Rotary Drum Cooker Cooler
Combination Blancher/Cooker-Coolers were first designed in 1995 for blanching or cooking vegetables, and pasta, but not long after that were redesigned to be Pasteurizer/Coolers. The basic differences between a blancher, cooker or pasteurizer are retention times and operating temperatures. Blanchers normally operate at a short time, and higher temperatures. Cookers are operated with longer retention times and higher temperatures. Pasteurizers operate at lower temperatures and longer retention times. These machines require a higher level of sanitation in order to meet USDA/Meat Inspection Department Standards. They have more clean-in-place manifolds in the cover, center of the cylinder, and in the tank sides. Machine interiors are cleaned so well with these sanitation systems, that normally cylinder doors providing access for inspection are not required. There are over 150 of these designs in operation at this time.
- Agitation increases capacity by up to 50 percent and reduces losses from pasta clumping by 10 percent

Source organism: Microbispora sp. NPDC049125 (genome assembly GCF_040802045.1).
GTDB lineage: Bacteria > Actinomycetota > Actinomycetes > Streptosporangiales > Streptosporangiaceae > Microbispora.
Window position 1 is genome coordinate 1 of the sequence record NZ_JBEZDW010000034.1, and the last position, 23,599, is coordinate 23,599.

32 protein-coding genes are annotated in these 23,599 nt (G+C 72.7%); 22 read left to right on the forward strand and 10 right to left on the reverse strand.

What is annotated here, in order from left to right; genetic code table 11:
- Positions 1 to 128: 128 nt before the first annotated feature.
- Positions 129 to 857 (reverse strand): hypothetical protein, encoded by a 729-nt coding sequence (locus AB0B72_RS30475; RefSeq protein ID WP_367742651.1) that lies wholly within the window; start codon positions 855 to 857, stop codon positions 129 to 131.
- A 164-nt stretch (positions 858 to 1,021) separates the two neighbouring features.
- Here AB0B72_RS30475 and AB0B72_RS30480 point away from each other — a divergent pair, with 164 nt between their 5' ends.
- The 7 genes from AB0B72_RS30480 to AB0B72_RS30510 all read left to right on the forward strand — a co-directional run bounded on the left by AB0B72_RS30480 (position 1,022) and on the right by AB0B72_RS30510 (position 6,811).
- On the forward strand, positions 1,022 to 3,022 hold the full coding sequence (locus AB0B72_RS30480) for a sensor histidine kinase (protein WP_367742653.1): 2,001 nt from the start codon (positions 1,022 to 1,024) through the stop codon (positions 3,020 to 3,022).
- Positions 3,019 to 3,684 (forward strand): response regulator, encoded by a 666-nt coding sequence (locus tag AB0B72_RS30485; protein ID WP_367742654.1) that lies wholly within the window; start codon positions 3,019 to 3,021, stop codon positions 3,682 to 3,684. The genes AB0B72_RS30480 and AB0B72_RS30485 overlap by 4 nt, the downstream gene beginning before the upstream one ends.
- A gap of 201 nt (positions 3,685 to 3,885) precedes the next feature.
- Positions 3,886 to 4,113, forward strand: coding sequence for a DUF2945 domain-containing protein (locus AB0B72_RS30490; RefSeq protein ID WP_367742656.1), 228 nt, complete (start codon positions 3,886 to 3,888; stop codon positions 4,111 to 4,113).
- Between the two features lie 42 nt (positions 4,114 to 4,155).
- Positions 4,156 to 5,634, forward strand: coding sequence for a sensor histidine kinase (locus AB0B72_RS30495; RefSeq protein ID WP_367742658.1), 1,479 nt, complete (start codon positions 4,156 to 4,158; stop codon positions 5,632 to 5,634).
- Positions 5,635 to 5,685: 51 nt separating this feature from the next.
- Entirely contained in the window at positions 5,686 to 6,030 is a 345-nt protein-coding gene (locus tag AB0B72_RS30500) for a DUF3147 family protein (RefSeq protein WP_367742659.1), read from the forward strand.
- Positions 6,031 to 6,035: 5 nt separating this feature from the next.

- Lower equipment maintenance costs due to quality materials and fabrication
- Trunnion designs eliminate shaft breakage
- Cylinder designs result in zero leakage
Product is fed into the machine by a water-cushioned in-feed flume. The cook zone blanches, cooks or rehydrates, gently agitating product for thorough processing. Product then transfers to the cool zone. Product is discharged for further processing. A stand-alone blancher is used when no cooling is required. Competitive blancher designs transport food in a dense mass, which results in under and over cooking. Lyco’s patented Hydro-Flow® agitation guarantees a uniform and thorough process for a high-volume throughput with less waste or damage.